Maybe Amazon could use part of their $129 million tax rebate to work on fixing Rekognition. According to the ACLU, “To conduct our test, we used the exact same facial recognition system that Amazon offers to the public, which anyone could use to scan for matches between images of faces. And running the entire test cost us $12.33 — less than a large pizza.”
These implications of these findings are terrifying. Facial recognition systems discriminate against darker-skinned suspects, and are demonstrably unreliable at identifying female-presenting faces. Yet law enforcement are already using facial recognition tools to (try to) identify suspects.
Related article: How white engineers built racist code – and why it’s dangerous for black people – The Guardian
Despite Demonstrated Bias Problems, Amazon Isn’t Backing Down on Rekognition
In January and February, Amazon executives Matt Wood and Michael Punke published blog posts questioning Raji and Buolamwini’s work. But within a month, 26 of the world’s leading AI researchers signed an open letter categorically refuting Wood and Punke’s arguments and calling on Amazon to stop sales of Rekognition to law enforcement agencies. They join a coalition of 68 civil rights groups, hundreds of academics, more than 150,000 members of the public and Amazon’s own workers and shareholders.
But Amazon isn’t backing down. On August 15th, they announced that Rekognition can now detect fear. Or, as Gizmodo put it, “Amazon Rekognition Can Now Identify the Emotion It Provokes in Rational People“.
And despite documented algorithmic bias with potential to ruin thousands of lives, Amazon is “essentially giving away” facial recognition tools to police departments in Oregon and Florida. They’re actively courting departments in California and Arizona. And they’ve pitched Rekognition to Immigrations and Customs Enforcement (ICE), sparking mass protests.
Societal AI Bias: Insidious and Pervasive
Societal AI bias arises when an AI behaves in ways that reflect deep-rooted social intolerance or institutional discrimination. In these cases, the algorithms and data themselves may appear un-biased. But the output or usage of the system reinforces societal biases and discriminatory practices.
Societal bias in AI is difficult to identify and trace. The complexity is demonstrated by a 2014 study of Google Ads. Researchers found that “setting the gender to female resulted in getting fewer instances of an ad related to high paying jobs than setting it to male.”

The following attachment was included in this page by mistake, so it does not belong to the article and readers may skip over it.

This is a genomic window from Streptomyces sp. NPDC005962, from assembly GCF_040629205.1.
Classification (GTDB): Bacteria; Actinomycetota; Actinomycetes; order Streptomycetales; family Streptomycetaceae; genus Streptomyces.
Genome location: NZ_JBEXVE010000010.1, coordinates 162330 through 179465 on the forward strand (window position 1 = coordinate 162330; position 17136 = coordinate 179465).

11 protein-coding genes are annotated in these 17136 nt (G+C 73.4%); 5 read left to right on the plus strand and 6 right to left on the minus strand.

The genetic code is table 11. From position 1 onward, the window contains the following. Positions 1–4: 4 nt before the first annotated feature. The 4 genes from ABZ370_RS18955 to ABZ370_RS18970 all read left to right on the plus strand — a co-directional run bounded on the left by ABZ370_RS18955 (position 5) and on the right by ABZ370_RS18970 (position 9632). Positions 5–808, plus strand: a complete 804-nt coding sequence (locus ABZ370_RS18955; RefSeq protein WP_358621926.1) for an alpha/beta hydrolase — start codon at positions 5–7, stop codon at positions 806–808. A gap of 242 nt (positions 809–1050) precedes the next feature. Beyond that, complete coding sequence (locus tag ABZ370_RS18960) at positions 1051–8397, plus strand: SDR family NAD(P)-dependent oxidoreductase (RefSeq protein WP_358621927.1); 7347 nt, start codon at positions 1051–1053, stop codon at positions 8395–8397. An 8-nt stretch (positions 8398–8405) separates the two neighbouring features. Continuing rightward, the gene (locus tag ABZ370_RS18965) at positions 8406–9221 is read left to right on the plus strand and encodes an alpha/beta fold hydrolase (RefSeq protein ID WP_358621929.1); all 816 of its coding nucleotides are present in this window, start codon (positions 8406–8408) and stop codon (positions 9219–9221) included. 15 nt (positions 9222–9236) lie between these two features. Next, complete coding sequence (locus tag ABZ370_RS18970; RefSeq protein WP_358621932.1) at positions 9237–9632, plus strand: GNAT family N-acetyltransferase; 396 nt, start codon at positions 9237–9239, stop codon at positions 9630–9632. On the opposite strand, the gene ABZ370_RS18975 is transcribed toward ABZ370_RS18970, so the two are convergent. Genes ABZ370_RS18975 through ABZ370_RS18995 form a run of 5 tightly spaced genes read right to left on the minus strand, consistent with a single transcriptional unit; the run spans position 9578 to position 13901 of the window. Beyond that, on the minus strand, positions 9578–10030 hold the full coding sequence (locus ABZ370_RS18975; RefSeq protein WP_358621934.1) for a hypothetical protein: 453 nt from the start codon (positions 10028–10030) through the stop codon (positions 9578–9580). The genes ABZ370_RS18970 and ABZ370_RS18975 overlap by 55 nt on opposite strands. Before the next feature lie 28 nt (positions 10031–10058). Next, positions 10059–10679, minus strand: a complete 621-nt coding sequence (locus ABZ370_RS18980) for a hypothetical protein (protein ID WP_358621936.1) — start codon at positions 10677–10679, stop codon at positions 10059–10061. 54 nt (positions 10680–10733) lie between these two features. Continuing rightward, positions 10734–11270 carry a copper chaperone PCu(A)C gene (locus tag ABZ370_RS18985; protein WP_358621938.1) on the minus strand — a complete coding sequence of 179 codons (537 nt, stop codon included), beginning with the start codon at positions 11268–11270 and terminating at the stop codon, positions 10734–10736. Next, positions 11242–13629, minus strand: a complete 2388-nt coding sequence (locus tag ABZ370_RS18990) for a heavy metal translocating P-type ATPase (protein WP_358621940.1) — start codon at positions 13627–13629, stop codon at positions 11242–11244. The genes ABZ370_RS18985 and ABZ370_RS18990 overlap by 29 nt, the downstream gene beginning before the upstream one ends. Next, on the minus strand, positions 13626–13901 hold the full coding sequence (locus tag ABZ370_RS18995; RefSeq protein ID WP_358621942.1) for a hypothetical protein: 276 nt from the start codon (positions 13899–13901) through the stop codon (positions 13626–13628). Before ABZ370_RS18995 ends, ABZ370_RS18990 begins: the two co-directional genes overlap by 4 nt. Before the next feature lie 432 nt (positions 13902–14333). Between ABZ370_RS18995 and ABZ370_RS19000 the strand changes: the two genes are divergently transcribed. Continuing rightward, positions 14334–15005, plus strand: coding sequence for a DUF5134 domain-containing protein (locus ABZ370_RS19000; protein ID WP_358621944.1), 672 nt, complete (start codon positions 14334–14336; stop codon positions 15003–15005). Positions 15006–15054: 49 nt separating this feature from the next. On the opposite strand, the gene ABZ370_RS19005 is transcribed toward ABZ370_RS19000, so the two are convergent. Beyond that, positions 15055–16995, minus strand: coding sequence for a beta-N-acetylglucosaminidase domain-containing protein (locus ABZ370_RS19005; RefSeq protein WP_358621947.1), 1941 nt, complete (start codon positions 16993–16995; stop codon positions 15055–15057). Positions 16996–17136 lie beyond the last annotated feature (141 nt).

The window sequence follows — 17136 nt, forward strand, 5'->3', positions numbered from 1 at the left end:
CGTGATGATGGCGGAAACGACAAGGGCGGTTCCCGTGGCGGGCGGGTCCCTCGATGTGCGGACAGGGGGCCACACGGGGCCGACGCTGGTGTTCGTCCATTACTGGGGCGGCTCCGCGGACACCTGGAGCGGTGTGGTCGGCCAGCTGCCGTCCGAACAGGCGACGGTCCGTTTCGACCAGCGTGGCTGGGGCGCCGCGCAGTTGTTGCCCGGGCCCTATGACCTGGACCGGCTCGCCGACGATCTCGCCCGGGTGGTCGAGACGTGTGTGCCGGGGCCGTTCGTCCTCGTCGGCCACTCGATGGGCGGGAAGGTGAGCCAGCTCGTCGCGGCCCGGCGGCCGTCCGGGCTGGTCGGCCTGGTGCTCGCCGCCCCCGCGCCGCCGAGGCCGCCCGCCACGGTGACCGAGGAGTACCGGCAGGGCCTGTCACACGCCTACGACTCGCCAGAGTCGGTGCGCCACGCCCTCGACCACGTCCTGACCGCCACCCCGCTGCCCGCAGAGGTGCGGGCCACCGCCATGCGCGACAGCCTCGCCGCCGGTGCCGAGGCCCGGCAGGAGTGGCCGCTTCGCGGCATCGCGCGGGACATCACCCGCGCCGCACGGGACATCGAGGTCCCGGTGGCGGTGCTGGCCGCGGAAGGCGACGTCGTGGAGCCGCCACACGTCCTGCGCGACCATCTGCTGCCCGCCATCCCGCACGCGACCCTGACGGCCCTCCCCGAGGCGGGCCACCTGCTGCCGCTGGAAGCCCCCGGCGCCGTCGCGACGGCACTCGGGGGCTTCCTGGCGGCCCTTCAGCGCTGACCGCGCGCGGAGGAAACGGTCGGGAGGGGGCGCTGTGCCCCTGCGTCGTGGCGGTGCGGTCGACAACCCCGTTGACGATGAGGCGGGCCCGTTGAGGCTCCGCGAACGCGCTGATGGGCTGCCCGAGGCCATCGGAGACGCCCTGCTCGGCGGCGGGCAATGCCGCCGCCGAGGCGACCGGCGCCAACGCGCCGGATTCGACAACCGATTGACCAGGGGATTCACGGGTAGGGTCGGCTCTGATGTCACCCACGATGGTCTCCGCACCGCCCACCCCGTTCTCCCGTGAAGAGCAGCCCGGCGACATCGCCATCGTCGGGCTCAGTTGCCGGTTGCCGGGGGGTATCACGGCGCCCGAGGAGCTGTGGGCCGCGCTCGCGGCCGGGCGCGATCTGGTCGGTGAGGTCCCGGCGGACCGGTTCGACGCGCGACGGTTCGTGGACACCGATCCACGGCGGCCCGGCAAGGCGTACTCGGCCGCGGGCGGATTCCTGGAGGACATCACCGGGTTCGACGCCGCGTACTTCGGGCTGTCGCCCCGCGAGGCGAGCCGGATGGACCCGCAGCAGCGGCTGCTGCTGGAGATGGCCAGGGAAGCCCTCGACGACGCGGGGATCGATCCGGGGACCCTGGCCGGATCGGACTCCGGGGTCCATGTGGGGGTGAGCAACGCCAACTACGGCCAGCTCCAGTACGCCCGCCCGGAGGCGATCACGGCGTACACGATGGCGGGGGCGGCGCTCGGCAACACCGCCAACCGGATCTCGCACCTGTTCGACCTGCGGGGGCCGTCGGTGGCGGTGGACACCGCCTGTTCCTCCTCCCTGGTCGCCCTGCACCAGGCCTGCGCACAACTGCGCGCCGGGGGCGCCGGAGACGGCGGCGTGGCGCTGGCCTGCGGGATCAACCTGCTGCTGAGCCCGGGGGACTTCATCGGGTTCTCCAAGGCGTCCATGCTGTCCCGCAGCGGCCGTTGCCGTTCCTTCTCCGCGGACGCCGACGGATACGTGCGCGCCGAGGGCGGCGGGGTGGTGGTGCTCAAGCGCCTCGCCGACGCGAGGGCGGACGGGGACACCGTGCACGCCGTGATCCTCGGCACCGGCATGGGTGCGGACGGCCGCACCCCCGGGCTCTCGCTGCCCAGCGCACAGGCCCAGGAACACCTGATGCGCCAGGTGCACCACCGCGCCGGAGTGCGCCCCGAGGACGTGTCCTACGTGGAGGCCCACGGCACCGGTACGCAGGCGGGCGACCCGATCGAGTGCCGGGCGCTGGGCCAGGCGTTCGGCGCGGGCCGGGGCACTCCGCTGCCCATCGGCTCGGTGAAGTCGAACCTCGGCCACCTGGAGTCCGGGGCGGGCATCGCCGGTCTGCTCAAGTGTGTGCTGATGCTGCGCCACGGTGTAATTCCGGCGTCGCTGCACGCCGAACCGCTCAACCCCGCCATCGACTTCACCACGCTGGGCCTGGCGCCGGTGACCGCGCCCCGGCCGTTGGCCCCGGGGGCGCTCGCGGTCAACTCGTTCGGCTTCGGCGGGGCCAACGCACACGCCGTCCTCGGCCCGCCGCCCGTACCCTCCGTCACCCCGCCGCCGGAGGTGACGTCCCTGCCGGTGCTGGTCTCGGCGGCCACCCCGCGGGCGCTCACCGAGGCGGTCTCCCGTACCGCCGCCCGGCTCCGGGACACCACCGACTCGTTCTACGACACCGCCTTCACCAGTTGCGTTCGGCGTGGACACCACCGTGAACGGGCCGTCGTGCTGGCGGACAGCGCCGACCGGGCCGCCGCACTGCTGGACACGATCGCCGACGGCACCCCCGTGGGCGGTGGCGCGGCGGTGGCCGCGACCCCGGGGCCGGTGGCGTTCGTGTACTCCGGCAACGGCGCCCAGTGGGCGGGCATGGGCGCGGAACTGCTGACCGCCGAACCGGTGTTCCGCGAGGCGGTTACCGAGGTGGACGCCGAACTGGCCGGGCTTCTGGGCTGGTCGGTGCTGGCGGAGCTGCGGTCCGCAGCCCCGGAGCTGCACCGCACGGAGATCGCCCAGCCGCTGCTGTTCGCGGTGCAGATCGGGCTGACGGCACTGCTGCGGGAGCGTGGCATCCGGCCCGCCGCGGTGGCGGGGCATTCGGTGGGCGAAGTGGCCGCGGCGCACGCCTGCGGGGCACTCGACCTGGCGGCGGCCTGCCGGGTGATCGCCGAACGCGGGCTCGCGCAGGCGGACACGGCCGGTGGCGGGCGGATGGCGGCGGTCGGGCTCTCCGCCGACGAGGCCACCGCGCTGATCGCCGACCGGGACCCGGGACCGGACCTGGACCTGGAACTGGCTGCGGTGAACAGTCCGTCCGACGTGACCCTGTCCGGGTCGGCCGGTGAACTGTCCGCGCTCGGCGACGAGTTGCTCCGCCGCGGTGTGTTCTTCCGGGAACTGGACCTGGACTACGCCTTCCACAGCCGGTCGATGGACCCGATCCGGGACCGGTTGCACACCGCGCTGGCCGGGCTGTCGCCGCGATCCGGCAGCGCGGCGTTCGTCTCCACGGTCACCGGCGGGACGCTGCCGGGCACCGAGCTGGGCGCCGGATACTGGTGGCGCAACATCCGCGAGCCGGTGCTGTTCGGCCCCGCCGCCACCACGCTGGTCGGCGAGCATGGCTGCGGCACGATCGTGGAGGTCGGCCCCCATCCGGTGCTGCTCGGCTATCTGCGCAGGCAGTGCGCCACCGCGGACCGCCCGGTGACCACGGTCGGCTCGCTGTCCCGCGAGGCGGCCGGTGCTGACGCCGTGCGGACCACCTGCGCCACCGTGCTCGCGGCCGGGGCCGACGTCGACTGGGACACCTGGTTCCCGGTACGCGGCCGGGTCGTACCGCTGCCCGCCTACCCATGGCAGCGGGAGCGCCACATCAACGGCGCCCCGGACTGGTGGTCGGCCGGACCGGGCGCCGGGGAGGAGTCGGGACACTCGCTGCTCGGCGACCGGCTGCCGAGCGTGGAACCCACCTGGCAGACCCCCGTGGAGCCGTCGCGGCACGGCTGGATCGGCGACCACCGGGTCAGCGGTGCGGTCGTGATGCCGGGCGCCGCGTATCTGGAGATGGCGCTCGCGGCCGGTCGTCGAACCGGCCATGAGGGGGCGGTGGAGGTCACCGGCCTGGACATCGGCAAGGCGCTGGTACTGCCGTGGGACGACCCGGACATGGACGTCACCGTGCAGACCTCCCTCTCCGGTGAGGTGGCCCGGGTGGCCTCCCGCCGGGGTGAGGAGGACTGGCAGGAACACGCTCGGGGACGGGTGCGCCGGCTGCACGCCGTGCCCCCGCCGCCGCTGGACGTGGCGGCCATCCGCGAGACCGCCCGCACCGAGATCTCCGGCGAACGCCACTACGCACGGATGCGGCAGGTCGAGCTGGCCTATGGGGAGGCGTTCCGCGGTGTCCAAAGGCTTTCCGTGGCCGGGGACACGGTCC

Screengrab of Google Ads Demographic Targeting Help Guide – full source
The conspicuous at-fault party here is Google for allowing advertisers to target ads for high-paying jobs only to men. But companies choose to display ads in this way. In doing so, their actions reveal a societal bias towards assuming that men are better suited to these jobs.
So, do we criticize the advertisers for choosing to target ads this way, or do we blame Google Ads for allowing them to?
“…what’s wrong is that ingrained biases in society have led to unequal outcomes in the workplace, and that isn’t something you can fix with an algorithm.” Dr. Rumman Chowdhury, Accenture
Amazon Axes Their AI for Recruiting After It Demonstrates Societal Bias
Google isn’t the only tech company struggling with societal bias in their AI systems. Amazon made waves when they built and subsequently ditched an AI system meant to automate and improve the recruiting process for technical jobs. The project had lofty goals. As one Amazon engineer told The Guardian in 2018, “They literally wanted it to be an engine where I’m going to give you 100 résumés, it will spit out the top five, and we’ll hire those.”
Things didn’t go according to plan. According to The Guardian, Amazon realized that the system had taught itself that male candidates were automatically better. The algorithms they trained didn’t focus on coding ability and other IT skills. Instead, they favored candidates who described themselves using words that occur more frequently on male engineers’ resumes, including “executed” and “captured.” And they penalized résumés containing the word “women’s” and downgraded graduates of two all-women’s colleges.
The Societal Bias of Amazon’s AI was Inevitable